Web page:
Tuesday, December 9, 2014
How then will you comfort me with empty nothings?
There is nothing left of your answers but falsehood.
Job's observations and his reason combined with his theology to point out a gaping inconsistency in the "comfort" that his friends attempted to provide with their accusatory dissertations on suffering: the wicked sometimes flourish. Job has seen it. He knows they all know people who continue to prosper even as they ignore God. They die wealthy, seemingly happy, and without regard to God at all. Job's point is that the endless arguing his friends are making that Job's present pain is a result of his sin (because God always judges the wicked with temporal consequences) is totally worthless in the evidence he can point to the contrary. Basically, if the wicked prosper without divine interruption, wouldn't it also make sense that the righteous sometimes do suffer and not as a result of God's discipline?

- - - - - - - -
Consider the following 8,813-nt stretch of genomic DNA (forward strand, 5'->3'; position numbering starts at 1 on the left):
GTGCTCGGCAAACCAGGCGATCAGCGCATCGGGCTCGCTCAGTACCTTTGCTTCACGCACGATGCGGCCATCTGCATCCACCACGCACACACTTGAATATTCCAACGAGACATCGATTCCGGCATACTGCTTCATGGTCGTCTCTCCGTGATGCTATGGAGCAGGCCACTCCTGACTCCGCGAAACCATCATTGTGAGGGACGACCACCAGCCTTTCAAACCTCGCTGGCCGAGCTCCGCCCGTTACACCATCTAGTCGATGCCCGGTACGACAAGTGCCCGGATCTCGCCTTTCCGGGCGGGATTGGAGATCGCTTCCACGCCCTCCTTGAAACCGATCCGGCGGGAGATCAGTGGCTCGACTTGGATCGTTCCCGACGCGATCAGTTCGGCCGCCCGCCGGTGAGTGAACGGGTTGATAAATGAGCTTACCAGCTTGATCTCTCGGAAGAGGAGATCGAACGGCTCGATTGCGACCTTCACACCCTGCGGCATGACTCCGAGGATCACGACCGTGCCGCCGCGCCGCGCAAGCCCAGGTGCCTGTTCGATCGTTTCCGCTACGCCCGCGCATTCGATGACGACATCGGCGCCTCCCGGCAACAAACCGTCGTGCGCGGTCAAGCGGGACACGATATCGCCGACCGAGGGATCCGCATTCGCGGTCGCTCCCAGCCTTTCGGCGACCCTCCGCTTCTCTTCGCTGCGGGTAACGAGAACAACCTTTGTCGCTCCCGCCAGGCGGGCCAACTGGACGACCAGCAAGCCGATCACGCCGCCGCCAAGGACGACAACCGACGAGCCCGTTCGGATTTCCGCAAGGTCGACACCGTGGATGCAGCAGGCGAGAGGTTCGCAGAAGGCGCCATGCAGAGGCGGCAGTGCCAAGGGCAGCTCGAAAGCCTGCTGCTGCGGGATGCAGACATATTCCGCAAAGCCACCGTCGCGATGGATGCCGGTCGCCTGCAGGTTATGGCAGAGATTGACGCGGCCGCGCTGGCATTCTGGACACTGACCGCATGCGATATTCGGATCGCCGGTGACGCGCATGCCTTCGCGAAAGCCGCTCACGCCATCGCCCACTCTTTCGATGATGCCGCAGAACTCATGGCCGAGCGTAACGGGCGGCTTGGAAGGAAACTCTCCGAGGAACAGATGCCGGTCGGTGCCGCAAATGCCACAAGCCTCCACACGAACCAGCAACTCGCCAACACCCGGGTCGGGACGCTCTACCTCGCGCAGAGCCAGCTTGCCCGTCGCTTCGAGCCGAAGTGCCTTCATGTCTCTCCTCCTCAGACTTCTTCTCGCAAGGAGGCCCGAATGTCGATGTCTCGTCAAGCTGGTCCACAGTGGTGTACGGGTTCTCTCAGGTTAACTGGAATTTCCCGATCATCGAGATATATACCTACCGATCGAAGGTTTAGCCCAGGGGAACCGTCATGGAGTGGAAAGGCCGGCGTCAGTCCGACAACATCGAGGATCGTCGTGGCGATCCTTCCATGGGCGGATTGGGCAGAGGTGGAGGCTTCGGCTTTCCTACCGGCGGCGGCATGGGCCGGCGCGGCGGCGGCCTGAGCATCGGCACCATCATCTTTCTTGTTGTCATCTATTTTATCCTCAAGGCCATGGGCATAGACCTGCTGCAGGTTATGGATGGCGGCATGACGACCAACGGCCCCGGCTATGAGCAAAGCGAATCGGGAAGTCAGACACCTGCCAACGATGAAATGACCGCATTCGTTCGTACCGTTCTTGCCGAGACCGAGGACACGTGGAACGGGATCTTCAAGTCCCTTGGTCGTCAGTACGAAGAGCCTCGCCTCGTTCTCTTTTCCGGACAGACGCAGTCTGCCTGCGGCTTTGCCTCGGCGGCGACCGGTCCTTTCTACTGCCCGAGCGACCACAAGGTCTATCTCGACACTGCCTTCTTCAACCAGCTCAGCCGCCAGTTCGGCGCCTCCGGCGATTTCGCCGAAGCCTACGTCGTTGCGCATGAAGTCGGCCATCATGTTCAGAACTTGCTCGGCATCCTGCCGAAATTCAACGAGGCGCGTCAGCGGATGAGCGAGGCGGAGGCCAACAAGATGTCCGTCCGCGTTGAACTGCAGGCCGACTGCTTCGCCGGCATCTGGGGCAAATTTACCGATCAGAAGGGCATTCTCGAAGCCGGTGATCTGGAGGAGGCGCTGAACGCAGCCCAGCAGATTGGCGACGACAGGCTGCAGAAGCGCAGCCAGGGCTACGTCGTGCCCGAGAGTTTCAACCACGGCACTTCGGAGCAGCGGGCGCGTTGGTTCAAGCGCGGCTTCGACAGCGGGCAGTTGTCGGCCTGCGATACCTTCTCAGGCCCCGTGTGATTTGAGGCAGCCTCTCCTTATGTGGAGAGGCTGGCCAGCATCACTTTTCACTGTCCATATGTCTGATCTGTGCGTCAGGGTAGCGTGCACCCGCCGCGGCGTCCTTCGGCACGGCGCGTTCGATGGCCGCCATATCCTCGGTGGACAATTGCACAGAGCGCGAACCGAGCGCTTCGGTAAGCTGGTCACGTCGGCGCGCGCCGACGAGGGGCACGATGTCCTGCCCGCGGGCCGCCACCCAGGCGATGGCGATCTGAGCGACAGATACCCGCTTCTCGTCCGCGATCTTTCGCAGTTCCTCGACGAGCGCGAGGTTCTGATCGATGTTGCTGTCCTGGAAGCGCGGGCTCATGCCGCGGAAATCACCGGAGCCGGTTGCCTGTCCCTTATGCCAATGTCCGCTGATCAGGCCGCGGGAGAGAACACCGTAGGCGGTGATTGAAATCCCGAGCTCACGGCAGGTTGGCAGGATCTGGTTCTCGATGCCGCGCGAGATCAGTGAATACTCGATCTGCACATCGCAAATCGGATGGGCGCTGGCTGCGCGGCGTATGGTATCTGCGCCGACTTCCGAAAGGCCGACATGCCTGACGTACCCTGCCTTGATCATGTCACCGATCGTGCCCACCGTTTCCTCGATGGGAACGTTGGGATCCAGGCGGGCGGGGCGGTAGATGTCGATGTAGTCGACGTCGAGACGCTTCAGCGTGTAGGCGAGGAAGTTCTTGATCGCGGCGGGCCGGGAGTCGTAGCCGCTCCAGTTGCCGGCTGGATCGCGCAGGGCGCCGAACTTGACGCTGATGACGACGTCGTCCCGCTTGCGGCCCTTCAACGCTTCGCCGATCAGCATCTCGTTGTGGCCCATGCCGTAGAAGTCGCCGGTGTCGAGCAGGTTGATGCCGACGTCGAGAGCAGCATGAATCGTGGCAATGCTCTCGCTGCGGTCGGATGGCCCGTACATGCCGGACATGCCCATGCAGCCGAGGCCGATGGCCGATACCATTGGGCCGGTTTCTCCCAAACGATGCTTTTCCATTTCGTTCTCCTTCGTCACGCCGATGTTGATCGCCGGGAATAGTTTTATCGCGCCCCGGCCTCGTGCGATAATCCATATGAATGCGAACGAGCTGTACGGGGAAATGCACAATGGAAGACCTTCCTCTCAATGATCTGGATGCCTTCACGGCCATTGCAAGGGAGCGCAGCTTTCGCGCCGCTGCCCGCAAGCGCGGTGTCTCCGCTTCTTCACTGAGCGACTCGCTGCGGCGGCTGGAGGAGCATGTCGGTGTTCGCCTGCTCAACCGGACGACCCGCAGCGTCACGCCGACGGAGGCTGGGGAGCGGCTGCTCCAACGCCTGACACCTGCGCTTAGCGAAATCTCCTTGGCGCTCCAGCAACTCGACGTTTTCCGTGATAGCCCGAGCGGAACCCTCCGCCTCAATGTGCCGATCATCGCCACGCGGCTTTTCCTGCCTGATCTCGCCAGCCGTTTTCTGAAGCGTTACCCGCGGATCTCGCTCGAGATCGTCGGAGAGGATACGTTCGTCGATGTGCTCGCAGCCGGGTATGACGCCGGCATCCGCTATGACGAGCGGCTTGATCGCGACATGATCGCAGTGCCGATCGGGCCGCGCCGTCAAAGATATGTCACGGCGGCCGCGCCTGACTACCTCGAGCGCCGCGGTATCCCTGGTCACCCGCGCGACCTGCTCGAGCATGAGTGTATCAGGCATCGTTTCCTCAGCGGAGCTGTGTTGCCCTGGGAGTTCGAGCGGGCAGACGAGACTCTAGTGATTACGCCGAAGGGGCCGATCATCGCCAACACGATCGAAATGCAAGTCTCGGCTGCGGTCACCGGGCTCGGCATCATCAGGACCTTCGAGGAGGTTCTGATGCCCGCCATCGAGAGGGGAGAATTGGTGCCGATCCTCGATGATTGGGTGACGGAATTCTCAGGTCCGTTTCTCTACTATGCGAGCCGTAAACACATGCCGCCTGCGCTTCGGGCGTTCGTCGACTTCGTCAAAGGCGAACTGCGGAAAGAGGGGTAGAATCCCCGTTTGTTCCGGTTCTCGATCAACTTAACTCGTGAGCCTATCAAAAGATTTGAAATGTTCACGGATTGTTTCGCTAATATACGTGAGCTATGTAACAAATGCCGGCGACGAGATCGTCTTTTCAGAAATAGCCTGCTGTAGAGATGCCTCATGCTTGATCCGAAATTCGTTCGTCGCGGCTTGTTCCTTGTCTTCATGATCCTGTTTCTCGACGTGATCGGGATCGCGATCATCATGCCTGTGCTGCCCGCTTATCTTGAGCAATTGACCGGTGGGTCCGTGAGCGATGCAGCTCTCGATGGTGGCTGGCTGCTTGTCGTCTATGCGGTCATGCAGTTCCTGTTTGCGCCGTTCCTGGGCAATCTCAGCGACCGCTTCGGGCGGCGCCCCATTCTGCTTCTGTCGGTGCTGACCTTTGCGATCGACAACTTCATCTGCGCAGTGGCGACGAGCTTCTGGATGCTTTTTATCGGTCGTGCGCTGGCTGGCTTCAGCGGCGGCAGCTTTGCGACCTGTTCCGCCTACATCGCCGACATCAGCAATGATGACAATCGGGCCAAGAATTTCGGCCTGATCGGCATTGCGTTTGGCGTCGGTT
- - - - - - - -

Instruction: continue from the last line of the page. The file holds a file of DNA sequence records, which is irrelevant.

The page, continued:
Comfort is not found in an airtight black and white theology. I know this as I care for hurting people. I know this as I also hurt in my own life circumstances. Sometimes suffering is just a season meant to draw us to deep questions. Sometimes it is a season to simply trust God against our own pain, disillusionment, and the apparent disparity of suffering "for no reason". To attempt a simple theological answer is to create "empty nothings" as Job so poetically described it.
When distress attends the soul of the righteous, a time of testing will set the soul to potentially experience trust in God like never before. The false logic of "good = blessing / bad = judgment" is challenged and melts before the wisdom of trusting God at all times in everything. The greatness of God's love is known when He still is our heart's longing despite the hurting. And in that joy we can trust... even if people disappoint us with false empty nothings.
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